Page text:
• Juan José Cambre

    Fondo Nacional de Las Artes

    “How to undergo the last twenty years of Argentina’s provincial rush toward the latest fashions in art and not only survive but come up with a style”: This should be the title of Juan José Cambre’s latest miniretrospective, “Pentateuco” (Pentateuch). Because if anything is made immediately clear here, it’s that Cambre has over the years forged a style of his own—by which we mean not a cluster of recipes but, as André Gide would define it, “a vision of the world.”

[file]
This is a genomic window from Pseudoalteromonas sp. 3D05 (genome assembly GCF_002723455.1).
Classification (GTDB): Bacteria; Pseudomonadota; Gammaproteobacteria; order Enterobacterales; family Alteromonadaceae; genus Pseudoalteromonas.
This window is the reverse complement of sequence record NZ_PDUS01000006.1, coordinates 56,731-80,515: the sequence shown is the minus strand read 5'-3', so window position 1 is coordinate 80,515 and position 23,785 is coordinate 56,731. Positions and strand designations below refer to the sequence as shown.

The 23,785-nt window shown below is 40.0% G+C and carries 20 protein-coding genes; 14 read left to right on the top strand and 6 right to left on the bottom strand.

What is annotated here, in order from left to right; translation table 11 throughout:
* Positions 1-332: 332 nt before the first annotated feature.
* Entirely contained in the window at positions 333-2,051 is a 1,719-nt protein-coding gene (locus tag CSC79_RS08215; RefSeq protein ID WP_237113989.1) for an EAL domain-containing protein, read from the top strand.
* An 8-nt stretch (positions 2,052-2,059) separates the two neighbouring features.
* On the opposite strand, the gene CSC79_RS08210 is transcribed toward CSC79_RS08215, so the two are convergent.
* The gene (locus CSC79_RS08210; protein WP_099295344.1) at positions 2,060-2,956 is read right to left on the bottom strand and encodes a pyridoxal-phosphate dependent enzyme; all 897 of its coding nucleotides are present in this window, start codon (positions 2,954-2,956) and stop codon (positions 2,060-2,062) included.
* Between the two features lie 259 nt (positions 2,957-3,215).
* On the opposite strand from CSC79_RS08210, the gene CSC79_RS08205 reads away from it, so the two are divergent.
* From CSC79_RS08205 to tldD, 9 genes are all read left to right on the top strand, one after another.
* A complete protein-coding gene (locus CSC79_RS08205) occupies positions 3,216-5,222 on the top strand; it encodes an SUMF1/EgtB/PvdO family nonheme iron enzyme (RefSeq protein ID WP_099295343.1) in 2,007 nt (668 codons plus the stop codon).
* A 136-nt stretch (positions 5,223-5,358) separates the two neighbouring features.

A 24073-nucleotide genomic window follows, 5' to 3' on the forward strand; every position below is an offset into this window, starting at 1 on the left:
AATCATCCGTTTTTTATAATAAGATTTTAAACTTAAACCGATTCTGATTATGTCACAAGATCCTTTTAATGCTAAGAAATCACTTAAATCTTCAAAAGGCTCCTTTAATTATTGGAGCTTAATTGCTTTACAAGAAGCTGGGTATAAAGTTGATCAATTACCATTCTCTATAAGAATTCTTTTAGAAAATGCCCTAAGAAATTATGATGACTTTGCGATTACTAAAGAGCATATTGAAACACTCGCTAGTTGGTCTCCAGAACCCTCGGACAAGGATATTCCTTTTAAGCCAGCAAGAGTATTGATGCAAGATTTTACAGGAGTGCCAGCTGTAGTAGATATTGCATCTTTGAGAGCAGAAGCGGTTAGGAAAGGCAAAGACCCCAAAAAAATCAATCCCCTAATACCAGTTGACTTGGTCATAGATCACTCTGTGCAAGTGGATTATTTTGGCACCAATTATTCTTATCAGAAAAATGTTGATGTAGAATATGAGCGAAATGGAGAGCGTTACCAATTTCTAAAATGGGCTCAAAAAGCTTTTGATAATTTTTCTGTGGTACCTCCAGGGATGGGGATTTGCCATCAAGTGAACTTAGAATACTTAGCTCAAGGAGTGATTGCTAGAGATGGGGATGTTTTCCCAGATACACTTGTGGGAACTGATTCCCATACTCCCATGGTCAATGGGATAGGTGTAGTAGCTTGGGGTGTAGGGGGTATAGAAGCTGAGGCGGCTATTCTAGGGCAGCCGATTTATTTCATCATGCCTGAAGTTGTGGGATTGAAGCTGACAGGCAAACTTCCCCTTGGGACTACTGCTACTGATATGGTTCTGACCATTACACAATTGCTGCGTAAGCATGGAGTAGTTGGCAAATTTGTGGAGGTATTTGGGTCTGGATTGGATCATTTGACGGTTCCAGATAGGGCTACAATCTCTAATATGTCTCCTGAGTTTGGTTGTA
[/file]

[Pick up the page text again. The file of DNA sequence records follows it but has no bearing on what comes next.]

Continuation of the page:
Cambre’s early work, like Narciso, 1984, with its combination of crude drawing and ravishing brushwork, still seems linked to strategies

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